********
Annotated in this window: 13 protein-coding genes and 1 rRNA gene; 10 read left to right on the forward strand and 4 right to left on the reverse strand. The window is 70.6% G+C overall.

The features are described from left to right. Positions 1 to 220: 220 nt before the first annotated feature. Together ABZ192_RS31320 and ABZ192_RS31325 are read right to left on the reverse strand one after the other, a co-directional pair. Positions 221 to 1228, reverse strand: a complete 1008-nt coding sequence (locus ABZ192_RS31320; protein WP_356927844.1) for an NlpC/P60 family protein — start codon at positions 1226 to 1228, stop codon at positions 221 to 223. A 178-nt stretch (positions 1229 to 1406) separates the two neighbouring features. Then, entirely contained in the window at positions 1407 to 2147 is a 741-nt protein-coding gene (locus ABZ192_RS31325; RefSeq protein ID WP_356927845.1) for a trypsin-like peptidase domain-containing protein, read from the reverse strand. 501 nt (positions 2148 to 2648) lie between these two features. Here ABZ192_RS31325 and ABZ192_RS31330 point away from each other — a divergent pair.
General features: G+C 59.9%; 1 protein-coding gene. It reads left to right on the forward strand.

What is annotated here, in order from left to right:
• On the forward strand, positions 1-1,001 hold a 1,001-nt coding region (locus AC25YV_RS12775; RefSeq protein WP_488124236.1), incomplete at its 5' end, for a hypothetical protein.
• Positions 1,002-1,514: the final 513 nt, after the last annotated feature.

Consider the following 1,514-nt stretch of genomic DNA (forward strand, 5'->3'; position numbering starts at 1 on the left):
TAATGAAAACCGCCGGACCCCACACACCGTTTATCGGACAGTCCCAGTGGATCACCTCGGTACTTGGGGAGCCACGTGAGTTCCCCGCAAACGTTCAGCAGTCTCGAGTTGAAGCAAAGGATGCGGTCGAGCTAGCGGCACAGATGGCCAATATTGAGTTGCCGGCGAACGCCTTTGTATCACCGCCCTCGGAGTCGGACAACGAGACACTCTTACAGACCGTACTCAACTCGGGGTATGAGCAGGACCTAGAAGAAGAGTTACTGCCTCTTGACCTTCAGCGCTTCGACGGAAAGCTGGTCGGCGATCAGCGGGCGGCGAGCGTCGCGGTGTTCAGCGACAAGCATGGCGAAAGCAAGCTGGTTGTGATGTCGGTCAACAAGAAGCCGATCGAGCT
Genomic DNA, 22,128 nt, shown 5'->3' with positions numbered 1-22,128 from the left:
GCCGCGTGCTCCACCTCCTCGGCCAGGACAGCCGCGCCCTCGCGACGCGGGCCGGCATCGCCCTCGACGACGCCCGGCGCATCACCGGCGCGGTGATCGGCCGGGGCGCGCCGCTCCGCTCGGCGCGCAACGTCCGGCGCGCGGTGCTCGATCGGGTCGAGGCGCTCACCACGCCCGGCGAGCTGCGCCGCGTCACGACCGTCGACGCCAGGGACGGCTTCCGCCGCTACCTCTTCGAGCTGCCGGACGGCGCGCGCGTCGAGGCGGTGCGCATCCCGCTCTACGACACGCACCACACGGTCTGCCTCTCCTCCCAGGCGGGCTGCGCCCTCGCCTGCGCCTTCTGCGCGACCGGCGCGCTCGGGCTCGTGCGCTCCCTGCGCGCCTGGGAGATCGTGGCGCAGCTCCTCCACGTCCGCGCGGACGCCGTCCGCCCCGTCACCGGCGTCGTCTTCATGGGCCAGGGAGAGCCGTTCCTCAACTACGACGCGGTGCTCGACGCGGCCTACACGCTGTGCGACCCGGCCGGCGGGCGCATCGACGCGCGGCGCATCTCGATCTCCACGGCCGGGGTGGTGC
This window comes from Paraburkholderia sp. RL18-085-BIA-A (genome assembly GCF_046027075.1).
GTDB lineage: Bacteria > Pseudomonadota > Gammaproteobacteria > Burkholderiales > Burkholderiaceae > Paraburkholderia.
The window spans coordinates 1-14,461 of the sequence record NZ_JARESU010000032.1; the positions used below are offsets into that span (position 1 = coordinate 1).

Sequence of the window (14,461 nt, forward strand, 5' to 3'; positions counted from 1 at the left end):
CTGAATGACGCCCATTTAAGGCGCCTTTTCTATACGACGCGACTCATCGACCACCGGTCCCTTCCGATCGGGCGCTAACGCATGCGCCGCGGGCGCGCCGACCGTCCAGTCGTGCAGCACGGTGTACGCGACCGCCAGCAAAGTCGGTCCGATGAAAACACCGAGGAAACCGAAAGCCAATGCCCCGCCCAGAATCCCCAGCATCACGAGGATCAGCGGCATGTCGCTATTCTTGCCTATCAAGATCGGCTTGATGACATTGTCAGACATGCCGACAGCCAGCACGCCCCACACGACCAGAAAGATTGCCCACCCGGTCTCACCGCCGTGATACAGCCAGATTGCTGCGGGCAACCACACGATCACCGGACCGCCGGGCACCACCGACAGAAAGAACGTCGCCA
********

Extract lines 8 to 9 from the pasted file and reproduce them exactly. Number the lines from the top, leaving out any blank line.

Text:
TAATGAAAACCGCCGGACCCCACACACCGTTTATCGGACAGTCCCAGTGGATCACCTCGGTACTTGGGGAGCCACGTGAGTTCCCCGCAAACGTTCAGCAGTCTCGAGTTGAAGCAAAGGATGCGGTCGAGCTAGCGGCACAGATGGCCAATATTGAGTTGCCGGCGAACGCCTTTGTATCACCGCCCTCGGAGTCGGACAACGAGACACTCTTACAGACCGTACTCAACTCGGGGTATGAGCAGGACCTAGAAGAAGAGTTACTGCCTCTTGACCTTCAGCGCTTCGACGGAAAGCTGGTCGGCGATCAGCGGGCGGCGAGCGTCGCGGTGTTCAGCGACAAGCATGGCGAAAGCAAGCTGGTTGTGATGTCGGTCAACAAGAAGCCGATCGAGCT
Genomic DNA, 22,128 nt, shown 5'->3' with positions numbered 1-22,128 from the left: